Super Bowl: A Big Game And Lots Of Food



Even though professional football — as we know it – has been around since 1920, the first Super Bowl, the annual championship of the National Football League (NFL), was held in January 1967.

Although not an official holiday, Super Bowl Sunday certainly has assumed the trappings of a holiday both in the US and in many expat communities. It is the most watched annual television program in the US and ranks second (Thanksgiving is first) as the day for most food consumption. Over 20 million Americans attend Super Bowl parties and half of all Americans say they would rather go to a Super Bowl party than to a New Year’s Eve party.

It’s amazing how food has become associated with football — from tailgating to the food for the game.  There are plenty of choices and you can eat well — and even have room for some indulgence — if you have a plan and don’t get sidetracked by the array of very caloric and usually very fatty foods.

Think of all the hand to mouth munching on chips, dips, and wings; a swig or two or three; a cookie here and there.  And then there’s the “real food” at halftime – or maybe there was pizza first followed by a selection of subs. By the end of the game do you have a clue about how much – or even what — you have popped into your mouth?

Super Bowl Food Facts

  • About one in twenty (9 million) Americans watch the game at a restaurant or a bar.
  • Americans double their average daily consumption of snacks on Super Bowl Sunday, downing more than 33 million pounds in one day.
  • The average Super Bowl watcher consumes 1,200 calories. Potato chips are the favorite and account for 27 billion calories and 1.8 billion fat grams — the same as 4 million pounds of fat or equal to the weight of 13,000 NFL offensive linemen at 300 pounds each.
  • Nearly one in eight (13%) Americans order takeout/delivery food for the Super Bowl. The most popular choices are pizza (58%), chicken wings (50%), and subs/sandwiches (20%). Almost 70% of Super Bowl watchers eat a slice (or two or three) during the game.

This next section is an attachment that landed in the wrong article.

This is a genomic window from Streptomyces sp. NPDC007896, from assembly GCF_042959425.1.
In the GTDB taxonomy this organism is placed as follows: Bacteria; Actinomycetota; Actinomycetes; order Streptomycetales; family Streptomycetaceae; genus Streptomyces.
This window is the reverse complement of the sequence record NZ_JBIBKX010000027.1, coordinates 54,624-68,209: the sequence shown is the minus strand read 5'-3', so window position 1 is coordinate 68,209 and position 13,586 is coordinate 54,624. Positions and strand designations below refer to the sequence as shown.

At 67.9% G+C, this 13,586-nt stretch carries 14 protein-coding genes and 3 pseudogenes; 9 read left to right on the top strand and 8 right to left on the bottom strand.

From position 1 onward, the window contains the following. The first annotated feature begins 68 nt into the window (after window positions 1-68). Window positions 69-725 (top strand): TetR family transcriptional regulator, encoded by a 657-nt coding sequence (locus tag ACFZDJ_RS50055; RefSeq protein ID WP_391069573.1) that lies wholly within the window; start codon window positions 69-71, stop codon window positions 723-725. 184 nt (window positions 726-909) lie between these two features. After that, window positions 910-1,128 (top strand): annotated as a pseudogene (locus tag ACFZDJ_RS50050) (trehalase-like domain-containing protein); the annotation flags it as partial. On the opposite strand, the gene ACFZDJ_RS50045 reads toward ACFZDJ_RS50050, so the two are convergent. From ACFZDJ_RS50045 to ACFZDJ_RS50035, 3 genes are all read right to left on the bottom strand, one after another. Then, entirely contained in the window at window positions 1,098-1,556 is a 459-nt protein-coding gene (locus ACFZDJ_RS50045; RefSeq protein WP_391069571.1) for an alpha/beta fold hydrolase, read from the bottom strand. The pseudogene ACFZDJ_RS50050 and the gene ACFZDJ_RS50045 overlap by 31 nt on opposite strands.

• The amount of chicken wings eaten clocks in at 90 million pounds or 450 million individual wings. It would take 19 chicken breasts to get the same amount of fat that you usually get from a dozen Buffalo wings.
  • On Super Bowl Sunday Americans eat an estimated 14,500 tons of potato chips, 4000 tons of tortilla chips, and eight million pounds of avocados. Five ounces of nacho cheese Doritos equals around 700 calories. You’d have to run the length of 123 football fields to burn them off.  You’d have to eat 175 baby carrots or 700 celery sticks to get the same number of calories.
  • According to 7-eleven, sales of antacids increase by 20% on the day after Super Bowl.
  • Pizza restaurants love Super Bowl Sunday – it’s their busiest day of the year, according to the National Restaurant Association. Papa John’s, Pizza Hut, and Domino’s sell twice as many pies as they do on any other day. Domino’s expects to sell 11 million slices.
  • The Hass Avocado Board predicts that over Super Bowl weekend approximately100 million pounds of guacamole will be eaten – and approximately 14,500 tons of chips are used to scoop it up.
  • About 2 million cases of beer are sold every year for Super Bowl – which might explain why 6% of Americans call in sick for work the next day.

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